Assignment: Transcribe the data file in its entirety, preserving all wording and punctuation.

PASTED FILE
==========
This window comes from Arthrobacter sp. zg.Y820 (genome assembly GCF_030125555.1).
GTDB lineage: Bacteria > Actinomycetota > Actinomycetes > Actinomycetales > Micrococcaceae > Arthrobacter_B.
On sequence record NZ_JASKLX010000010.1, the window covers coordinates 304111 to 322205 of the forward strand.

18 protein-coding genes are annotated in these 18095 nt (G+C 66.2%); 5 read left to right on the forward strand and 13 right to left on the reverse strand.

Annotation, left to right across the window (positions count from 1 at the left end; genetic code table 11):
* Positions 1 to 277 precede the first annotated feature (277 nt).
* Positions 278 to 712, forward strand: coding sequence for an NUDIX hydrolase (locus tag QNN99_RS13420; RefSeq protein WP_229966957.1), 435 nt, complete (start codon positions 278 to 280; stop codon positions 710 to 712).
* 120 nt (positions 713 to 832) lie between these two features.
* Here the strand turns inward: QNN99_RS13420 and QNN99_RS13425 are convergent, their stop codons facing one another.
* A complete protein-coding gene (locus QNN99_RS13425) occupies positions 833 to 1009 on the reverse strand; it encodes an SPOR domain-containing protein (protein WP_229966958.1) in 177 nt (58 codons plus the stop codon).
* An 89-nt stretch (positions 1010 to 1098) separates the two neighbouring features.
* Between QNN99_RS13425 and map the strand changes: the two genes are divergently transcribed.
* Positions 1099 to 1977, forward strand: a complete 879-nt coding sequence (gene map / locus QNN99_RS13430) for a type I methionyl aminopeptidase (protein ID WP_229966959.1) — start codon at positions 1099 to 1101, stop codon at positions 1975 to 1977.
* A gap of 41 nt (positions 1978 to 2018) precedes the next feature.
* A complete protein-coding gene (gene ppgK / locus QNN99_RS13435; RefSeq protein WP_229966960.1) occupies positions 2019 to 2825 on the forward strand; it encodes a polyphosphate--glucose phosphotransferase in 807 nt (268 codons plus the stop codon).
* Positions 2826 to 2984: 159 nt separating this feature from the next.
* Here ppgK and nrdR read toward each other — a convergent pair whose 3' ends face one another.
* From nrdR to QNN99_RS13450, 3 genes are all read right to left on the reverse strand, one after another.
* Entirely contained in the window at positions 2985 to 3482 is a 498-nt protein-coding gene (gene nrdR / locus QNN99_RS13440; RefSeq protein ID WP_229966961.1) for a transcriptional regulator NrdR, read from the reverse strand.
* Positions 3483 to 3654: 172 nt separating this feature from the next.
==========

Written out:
This window comes from Arthrobacter sp. zg.Y820 (genome assembly GCF_030125555.1).
GTDB lineage: Bacteria > Actinomycetota > Actinomycetes > Actinomycetales > Micrococcaceae > Arthrobacter_B.
On sequence record NZ_JASKLX010000010.1, the window covers coordinates 304111 to 322205 of the forward strand.

18 protein-coding genes are annotated in these 18095 nt (G+C 66.2%); 5 read left to right on the forward strand and 13 right to left on the reverse strand.

Annotation, left to right across the window (positions count from 1 at the left end; genetic code table 11):
* Positions 1 to 277 precede the first annotated feature (277 nt).
* Positions 278 to 712, forward strand: coding sequence for an NUDIX hydrolase (locus tag QNN99_RS13420; RefSeq protein WP_229966957.1), 435 nt, complete (start codon positions 278 to 280; stop codon positions 710 to 712).
* 120 nt (positions 713 to 832) lie between these two features.
* Here the strand turns inward: QNN99_RS13420 and QNN99_RS13425 are convergent, their stop codons facing one another.
* A complete protein-coding gene (locus QNN99_RS13425) occupies positions 833 to 1009 on the reverse strand; it encodes an SPOR domain-containing protein (protein WP_229966958.1) in 177 nt (58 codons plus the stop codon).
* An 89-nt stretch (positions 1010 to 1098) separates the two neighbouring features.
* Between QNN99_RS13425 and map the strand changes: the two genes are divergently transcribed.
* Positions 1099 to 1977, forward strand: a complete 879-nt coding sequence (gene map / locus QNN99_RS13430) for a type I methionyl aminopeptidase (protein ID WP_229966959.1) — start codon at positions 1099 to 1101, stop codon at positions 1975 to 1977.
* A gap of 41 nt (positions 1978 to 2018) precedes the next feature.
* A complete protein-coding gene (gene ppgK / locus QNN99_RS13435; RefSeq protein WP_229966960.1) occupies positions 2019 to 2825 on the forward strand; it encodes a polyphosphate--glucose phosphotransferase in 807 nt (268 codons plus the stop codon).
* Positions 2826 to 2984: 159 nt separating this feature from the next.
* Here ppgK and nrdR read toward each other — a convergent pair whose 3' ends face one another.
* From nrdR to QNN99_RS13450, 3 genes are all read right to left on the reverse strand, one after another.
* Entirely contained in the window at positions 2985 to 3482 is a 498-nt protein-coding gene (gene nrdR / locus QNN99_RS13440; RefSeq protein ID WP_229966961.1) for a transcriptional regulator NrdR, read from the reverse strand.
* Positions 3483 to 3654: 172 nt separating this feature from the next.